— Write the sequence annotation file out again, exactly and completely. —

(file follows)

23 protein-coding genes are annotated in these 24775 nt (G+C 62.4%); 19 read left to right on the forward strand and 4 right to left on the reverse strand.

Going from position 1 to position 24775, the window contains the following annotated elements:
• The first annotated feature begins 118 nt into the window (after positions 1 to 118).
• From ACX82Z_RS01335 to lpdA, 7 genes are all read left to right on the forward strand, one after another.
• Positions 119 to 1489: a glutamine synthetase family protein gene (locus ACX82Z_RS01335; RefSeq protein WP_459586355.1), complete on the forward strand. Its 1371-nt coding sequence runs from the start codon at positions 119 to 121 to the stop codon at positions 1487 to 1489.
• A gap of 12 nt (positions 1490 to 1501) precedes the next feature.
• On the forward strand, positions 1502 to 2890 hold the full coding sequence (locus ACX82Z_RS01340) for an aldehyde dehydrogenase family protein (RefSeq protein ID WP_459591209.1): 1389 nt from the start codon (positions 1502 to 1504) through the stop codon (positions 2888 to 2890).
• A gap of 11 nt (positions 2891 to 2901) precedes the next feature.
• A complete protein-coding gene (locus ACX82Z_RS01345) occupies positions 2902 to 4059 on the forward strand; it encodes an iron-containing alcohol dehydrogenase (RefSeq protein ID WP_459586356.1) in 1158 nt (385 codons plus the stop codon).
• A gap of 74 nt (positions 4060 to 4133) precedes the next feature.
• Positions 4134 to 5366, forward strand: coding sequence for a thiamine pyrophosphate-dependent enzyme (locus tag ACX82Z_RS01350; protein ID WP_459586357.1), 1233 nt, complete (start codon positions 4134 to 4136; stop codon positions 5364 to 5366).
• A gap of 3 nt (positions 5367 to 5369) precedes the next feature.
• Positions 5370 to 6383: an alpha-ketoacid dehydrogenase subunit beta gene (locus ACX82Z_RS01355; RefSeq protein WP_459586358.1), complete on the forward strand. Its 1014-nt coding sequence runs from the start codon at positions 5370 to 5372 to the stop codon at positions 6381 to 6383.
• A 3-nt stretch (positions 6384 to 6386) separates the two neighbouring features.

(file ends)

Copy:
23 protein-coding genes are annotated in these 24775 nt (G+C 62.4%); 19 read left to right on the forward strand and 4 right to left on the reverse strand.

Going from position 1 to position 24775, the window contains the following annotated elements:
• The first annotated feature begins 118 nt into the window (after positions 1 to 118).
• From ACX82Z_RS01335 to lpdA, 7 genes are all read left to right on the forward strand, one after another.
• Positions 119 to 1489: a glutamine synthetase family protein gene (locus ACX82Z_RS01335; RefSeq protein WP_459586355.1), complete on the forward strand. Its 1371-nt coding sequence runs from the start codon at positions 119 to 121 to the stop codon at positions 1487 to 1489.
• A gap of 12 nt (positions 1490 to 1501) precedes the next feature.
• On the forward strand, positions 1502 to 2890 hold the full coding sequence (locus ACX82Z_RS01340) for an aldehyde dehydrogenase family protein (RefSeq protein ID WP_459591209.1): 1389 nt from the start codon (positions 1502 to 1504) through the stop codon (positions 2888 to 2890).
• A gap of 11 nt (positions 2891 to 2901) precedes the next feature.
• A complete protein-coding gene (locus ACX82Z_RS01345) occupies positions 2902 to 4059 on the forward strand; it encodes an iron-containing alcohol dehydrogenase (RefSeq protein ID WP_459586356.1) in 1158 nt (385 codons plus the stop codon).
• A gap of 74 nt (positions 4060 to 4133) precedes the next feature.
• Positions 4134 to 5366, forward strand: coding sequence for a thiamine pyrophosphate-dependent enzyme (locus tag ACX82Z_RS01350; protein ID WP_459586357.1), 1233 nt, complete (start codon positions 4134 to 4136; stop codon positions 5364 to 5366).
• A gap of 3 nt (positions 5367 to 5369) precedes the next feature.
• Positions 5370 to 6383: an alpha-ketoacid dehydrogenase subunit beta gene (locus ACX82Z_RS01355; RefSeq protein WP_459586358.1), complete on the forward strand. Its 1014-nt coding sequence runs from the start codon at positions 5370 to 5372 to the stop codon at positions 6381 to 6383.
• A 3-nt stretch (positions 6384 to 6386) separates the two neighbouring features.